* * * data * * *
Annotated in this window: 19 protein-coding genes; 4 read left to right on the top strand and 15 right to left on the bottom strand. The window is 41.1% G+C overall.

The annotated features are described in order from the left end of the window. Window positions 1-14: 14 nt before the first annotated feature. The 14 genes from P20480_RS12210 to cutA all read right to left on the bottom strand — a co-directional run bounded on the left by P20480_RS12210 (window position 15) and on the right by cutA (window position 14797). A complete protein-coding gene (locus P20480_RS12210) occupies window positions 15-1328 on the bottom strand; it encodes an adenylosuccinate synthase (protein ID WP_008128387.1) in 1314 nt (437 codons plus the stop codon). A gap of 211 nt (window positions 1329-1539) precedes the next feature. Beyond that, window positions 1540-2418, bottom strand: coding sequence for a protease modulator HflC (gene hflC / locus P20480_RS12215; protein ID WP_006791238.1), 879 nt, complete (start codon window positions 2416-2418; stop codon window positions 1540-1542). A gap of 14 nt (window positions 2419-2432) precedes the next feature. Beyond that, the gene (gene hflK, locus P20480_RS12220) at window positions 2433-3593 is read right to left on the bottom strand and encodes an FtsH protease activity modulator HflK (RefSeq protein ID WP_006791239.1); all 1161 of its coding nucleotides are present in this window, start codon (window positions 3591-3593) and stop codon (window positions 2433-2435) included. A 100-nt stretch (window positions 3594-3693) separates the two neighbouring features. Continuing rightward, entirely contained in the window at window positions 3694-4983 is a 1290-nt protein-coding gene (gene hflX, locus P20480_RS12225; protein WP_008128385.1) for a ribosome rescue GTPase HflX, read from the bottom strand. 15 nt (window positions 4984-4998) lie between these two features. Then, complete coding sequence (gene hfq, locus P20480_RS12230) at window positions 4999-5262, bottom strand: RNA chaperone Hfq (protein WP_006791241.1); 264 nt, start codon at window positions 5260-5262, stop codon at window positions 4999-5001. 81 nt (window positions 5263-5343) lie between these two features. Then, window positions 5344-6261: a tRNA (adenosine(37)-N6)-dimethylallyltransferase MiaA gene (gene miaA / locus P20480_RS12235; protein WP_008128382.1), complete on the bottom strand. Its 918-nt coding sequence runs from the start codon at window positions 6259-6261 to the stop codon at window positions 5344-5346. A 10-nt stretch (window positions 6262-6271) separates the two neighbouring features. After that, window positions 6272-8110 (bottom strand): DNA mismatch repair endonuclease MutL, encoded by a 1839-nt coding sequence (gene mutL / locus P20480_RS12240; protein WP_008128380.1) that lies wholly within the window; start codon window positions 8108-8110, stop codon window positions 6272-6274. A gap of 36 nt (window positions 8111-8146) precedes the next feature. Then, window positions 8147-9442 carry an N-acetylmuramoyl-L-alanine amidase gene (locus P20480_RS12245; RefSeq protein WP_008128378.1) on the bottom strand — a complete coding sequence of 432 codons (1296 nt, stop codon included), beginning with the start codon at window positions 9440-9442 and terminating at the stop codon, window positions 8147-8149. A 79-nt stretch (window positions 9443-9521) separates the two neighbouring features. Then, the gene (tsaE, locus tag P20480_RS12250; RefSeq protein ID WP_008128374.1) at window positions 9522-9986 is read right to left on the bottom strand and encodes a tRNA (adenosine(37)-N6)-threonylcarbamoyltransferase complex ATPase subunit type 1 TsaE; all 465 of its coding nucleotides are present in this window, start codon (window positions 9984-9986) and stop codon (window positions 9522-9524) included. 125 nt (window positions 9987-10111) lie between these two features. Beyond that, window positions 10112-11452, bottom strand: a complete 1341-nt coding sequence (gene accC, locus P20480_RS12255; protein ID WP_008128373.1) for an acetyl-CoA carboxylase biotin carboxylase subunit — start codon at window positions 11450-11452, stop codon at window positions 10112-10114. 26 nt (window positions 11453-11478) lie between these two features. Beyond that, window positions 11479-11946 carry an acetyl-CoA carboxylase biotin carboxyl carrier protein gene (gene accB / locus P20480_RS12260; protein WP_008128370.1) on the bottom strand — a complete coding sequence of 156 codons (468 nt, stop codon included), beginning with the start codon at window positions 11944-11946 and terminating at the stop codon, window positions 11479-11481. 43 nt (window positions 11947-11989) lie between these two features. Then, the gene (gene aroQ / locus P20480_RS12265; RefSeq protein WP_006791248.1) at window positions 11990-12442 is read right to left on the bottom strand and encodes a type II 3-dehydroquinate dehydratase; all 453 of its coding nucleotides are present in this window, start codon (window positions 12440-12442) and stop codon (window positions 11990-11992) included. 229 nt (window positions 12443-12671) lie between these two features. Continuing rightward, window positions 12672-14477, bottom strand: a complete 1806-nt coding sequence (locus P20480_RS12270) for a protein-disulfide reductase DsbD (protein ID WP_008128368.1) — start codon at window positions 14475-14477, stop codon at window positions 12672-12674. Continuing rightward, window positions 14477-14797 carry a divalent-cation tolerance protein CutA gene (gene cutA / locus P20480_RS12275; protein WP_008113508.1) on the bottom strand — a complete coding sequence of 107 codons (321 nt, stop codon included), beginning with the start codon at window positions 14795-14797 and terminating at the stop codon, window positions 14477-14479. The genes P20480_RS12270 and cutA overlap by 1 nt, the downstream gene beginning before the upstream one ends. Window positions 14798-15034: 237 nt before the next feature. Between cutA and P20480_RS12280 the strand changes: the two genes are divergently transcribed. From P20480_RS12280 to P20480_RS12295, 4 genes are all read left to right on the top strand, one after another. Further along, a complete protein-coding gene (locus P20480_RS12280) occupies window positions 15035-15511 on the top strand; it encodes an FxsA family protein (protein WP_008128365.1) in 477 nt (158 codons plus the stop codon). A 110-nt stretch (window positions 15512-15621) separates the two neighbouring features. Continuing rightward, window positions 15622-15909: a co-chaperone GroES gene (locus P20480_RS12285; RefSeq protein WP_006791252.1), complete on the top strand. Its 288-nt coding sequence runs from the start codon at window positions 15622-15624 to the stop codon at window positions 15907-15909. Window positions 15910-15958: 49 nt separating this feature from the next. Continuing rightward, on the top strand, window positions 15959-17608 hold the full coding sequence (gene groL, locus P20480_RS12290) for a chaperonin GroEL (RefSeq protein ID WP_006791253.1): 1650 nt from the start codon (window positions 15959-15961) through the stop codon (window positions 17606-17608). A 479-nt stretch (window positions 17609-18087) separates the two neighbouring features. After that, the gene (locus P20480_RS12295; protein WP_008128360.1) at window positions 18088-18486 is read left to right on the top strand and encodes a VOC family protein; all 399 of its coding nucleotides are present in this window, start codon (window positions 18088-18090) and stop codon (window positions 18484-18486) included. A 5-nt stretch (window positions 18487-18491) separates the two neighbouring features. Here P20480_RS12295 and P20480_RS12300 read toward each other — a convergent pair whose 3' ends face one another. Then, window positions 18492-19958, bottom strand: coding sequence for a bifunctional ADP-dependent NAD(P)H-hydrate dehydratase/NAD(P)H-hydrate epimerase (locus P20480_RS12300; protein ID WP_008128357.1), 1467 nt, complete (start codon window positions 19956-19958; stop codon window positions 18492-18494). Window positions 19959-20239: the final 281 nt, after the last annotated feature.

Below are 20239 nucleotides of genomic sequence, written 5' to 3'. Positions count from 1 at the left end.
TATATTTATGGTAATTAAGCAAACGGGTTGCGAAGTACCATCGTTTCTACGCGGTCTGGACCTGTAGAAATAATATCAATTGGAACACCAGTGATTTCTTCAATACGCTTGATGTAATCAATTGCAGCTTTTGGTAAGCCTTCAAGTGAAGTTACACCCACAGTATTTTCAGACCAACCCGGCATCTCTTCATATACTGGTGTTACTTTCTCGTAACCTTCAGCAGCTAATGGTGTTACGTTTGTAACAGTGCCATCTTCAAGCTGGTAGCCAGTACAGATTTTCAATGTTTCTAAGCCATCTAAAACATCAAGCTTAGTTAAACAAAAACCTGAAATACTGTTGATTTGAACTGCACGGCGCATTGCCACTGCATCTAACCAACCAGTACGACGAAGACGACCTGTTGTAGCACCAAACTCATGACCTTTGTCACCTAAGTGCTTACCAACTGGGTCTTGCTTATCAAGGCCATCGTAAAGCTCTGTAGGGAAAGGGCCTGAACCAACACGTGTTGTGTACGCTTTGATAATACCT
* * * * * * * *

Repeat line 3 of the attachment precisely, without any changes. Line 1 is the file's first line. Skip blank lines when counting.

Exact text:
Below are 20239 nucleotides of genomic sequence, written 5' to 3'. Positions count from 1 at the left end.